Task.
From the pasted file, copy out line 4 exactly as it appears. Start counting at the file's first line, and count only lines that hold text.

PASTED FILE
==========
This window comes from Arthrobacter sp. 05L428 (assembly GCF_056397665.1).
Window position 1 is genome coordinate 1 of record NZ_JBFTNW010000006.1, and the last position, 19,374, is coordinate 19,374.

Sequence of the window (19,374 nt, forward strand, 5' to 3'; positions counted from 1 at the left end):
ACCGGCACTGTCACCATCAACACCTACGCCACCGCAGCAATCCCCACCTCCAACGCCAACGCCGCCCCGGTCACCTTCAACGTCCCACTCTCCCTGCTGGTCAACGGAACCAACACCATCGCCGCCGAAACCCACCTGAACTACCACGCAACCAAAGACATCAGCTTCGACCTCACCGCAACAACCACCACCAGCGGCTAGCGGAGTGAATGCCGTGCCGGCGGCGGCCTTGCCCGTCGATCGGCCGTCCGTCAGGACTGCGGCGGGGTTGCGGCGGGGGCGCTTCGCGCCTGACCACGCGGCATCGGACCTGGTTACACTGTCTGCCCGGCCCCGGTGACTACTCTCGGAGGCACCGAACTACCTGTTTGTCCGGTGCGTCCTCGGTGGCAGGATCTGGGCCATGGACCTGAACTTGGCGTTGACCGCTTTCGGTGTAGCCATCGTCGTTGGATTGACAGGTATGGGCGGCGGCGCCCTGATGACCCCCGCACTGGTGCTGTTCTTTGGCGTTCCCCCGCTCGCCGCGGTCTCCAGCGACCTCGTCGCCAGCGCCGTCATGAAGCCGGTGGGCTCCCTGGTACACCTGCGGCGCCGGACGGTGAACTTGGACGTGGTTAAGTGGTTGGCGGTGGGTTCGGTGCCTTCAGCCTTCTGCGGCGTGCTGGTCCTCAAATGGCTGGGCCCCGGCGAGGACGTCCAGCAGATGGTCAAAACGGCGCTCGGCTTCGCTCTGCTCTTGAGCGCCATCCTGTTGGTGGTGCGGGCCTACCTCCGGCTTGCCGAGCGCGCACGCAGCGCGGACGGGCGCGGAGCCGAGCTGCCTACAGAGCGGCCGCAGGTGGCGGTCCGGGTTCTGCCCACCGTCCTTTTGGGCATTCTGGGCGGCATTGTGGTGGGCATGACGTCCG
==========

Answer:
ACCGGCACTGTCACCATCAACACCTACGCCACCGCAGCAATCCCCACCTCCAACGCCAACGCCGCCCCGGTCACCTTCAACGTCCCACTCTCCCTGCTGGTCAACGGAACCAACACCATCGCCGCCGAAACCCACCTGAACTACCACGCAACCAAAGACATCAGCTTCGACCTCACCGCAACAACCACCACCAGCGGCTAGCGGAGTGAATGCCGTGCCGGCGGCGGCCTTGCCCGTCGATCGGCCGTCCGTCAGGACTGCGGCGGGGTTGCGGCGGGGGCGCTTCGCGCCTGACCACGCGGCATCGGACCTGGTTACACTGTCTGCCCGGCCCCGGTGACTACTCTCGGAGGCACCGAACTACCTGTTTGTCCGGTGCGTCCTCGGTGGCAGGATCTGGGCCATGGACCTGAACTTGGCGTTGACCGCTTTCGGTGTAGCCATCGTCGTTGGATTGACAGGTATGGGCGGCGGCGCCCTGATGACCCCCGCACTGGTGCTGTTCTTTGGCGTTCCCCCGCTCGCCGCGGTCTCCAGCGACCTCGTCGCCAGCGCCGTCATGAAGCCGGTGGGCTCCCTGGTACACCTGCGGCGCCGGACGGTGAACTTGGACGTGGTTAAGTGGTTGGCGGTGGGTTCGGTGCCTTCAGCCTTCTGCGGCGTGCTGGTCCTCAAATGGCTGGGCCCCGGCGAGGACGTCCAGCAGATGGTCAAAACGGCGCTCGGCTTCGCTCTGCTCTTGAGCGCCATCCTGTTGGTGGTGCGGGCCTACCTCCGGCTTGCCGAGCGCGCACGCAGCGCGGACGGGCGCGGAGCCGAGCTGCCTACAGAGCGGCCGCAGGTGGCGGTCCGGGTTCTGCCCACCGTCCTTTTGGGCATTCTGGGCGGCATTGTGGTGGGCATGACGTCCG